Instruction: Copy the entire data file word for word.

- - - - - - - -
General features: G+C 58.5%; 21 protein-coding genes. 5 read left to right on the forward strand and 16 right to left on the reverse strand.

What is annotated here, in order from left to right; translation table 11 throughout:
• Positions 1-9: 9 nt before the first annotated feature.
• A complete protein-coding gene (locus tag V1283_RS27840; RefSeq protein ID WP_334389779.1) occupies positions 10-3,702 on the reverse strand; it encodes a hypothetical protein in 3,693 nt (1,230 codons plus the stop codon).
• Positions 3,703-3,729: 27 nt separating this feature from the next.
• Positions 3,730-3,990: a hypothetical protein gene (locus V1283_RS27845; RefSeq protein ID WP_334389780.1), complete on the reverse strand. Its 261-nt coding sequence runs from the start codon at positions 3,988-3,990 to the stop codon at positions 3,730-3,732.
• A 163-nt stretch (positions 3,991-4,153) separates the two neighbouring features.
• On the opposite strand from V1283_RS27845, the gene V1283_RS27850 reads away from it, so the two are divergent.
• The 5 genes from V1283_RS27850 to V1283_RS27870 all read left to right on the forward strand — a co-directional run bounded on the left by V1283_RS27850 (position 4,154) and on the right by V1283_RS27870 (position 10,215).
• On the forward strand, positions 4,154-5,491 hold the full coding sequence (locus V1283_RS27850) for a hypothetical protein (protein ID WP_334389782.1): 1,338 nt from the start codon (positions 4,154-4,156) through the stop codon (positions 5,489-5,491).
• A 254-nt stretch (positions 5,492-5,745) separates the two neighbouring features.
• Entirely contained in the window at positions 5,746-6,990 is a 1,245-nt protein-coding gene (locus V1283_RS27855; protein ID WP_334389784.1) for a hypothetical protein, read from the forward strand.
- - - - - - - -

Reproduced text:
General features: G+C 58.5%; 21 protein-coding genes. 5 read left to right on the forward strand and 16 right to left on the reverse strand.

What is annotated here, in order from left to right; translation table 11 throughout:
• Positions 1-9: 9 nt before the first annotated feature.
• A complete protein-coding gene (locus tag V1283_RS27840; RefSeq protein ID WP_334389779.1) occupies positions 10-3,702 on the reverse strand; it encodes a hypothetical protein in 3,693 nt (1,230 codons plus the stop codon).
• Positions 3,703-3,729: 27 nt separating this feature from the next.
• Positions 3,730-3,990: a hypothetical protein gene (locus V1283_RS27845; RefSeq protein ID WP_334389780.1), complete on the reverse strand. Its 261-nt coding sequence runs from the start codon at positions 3,988-3,990 to the stop codon at positions 3,730-3,732.
• A 163-nt stretch (positions 3,991-4,153) separates the two neighbouring features.
• On the opposite strand from V1283_RS27845, the gene V1283_RS27850 reads away from it, so the two are divergent.
• The 5 genes from V1283_RS27850 to V1283_RS27870 all read left to right on the forward strand — a co-directional run bounded on the left by V1283_RS27850 (position 4,154) and on the right by V1283_RS27870 (position 10,215).
• On the forward strand, positions 4,154-5,491 hold the full coding sequence (locus V1283_RS27850) for a hypothetical protein (protein ID WP_334389782.1): 1,338 nt from the start codon (positions 4,154-4,156) through the stop codon (positions 5,489-5,491).
• A 254-nt stretch (positions 5,492-5,745) separates the two neighbouring features.
• Entirely contained in the window at positions 5,746-6,990 is a 1,245-nt protein-coding gene (locus V1283_RS27855; protein ID WP_334389784.1) for a hypothetical protein, read from the forward strand.